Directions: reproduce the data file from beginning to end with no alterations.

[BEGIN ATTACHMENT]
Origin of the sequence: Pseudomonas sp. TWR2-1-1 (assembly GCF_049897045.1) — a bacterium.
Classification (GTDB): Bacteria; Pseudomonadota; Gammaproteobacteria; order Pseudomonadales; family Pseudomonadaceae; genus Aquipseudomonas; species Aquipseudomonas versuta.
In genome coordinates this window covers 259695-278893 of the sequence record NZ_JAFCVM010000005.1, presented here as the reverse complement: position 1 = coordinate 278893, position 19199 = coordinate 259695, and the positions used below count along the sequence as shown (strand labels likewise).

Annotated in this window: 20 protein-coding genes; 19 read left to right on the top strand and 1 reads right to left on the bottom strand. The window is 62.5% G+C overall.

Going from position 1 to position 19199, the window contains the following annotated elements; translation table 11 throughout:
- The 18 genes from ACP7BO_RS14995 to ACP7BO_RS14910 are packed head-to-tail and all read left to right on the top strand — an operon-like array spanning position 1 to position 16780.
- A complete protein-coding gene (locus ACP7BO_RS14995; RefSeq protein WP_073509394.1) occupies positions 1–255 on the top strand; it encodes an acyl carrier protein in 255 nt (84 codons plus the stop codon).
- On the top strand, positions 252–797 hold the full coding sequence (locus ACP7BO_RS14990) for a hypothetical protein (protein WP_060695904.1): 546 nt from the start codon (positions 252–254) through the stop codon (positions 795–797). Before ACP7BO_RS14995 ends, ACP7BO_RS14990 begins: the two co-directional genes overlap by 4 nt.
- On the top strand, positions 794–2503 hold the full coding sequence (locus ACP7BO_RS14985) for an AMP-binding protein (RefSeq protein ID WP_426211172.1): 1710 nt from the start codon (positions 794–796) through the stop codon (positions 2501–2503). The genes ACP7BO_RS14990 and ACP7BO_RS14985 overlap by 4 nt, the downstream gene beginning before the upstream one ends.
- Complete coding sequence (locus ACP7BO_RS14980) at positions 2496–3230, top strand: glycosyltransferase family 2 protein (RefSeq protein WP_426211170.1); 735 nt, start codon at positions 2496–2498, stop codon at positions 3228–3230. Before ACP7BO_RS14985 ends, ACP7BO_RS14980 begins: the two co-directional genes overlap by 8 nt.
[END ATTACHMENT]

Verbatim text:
Origin of the sequence: Pseudomonas sp. TWR2-1-1 (assembly GCF_049897045.1) — a bacterium.
Classification (GTDB): Bacteria; Pseudomonadota; Gammaproteobacteria; order Pseudomonadales; family Pseudomonadaceae; genus Aquipseudomonas; species Aquipseudomonas versuta.
In genome coordinates this window covers 259695-278893 of the sequence record NZ_JAFCVM010000005.1, presented here as the reverse complement: position 1 = coordinate 278893, position 19199 = coordinate 259695, and the positions used below count along the sequence as shown (strand labels likewise).

Annotated in this window: 20 protein-coding genes; 19 read left to right on the top strand and 1 reads right to left on the bottom strand. The window is 62.5% G+C overall.

Going from position 1 to position 19199, the window contains the following annotated elements; translation table 11 throughout:
- The 18 genes from ACP7BO_RS14995 to ACP7BO_RS14910 are packed head-to-tail and all read left to right on the top strand — an operon-like array spanning position 1 to position 16780.
- A complete protein-coding gene (locus ACP7BO_RS14995; RefSeq protein WP_073509394.1) occupies positions 1–255 on the top strand; it encodes an acyl carrier protein in 255 nt (84 codons plus the stop codon).
- On the top strand, positions 252–797 hold the full coding sequence (locus ACP7BO_RS14990) for a hypothetical protein (protein WP_060695904.1): 546 nt from the start codon (positions 252–254) through the stop codon (positions 795–797). Before ACP7BO_RS14995 ends, ACP7BO_RS14990 begins: the two co-directional genes overlap by 4 nt.
- On the top strand, positions 794–2503 hold the full coding sequence (locus ACP7BO_RS14985) for an AMP-binding protein (RefSeq protein ID WP_426211172.1): 1710 nt from the start codon (positions 794–796) through the stop codon (positions 2501–2503). The genes ACP7BO_RS14990 and ACP7BO_RS14985 overlap by 4 nt, the downstream gene beginning before the upstream one ends.
- Complete coding sequence (locus ACP7BO_RS14980) at positions 2496–3230, top strand: glycosyltransferase family 2 protein (RefSeq protein WP_426211170.1); 735 nt, start codon at positions 2496–2498, stop codon at positions 3228–3230. Before ACP7BO_RS14985 ends, ACP7BO_RS14980 begins: the two co-directional genes overlap by 8 nt.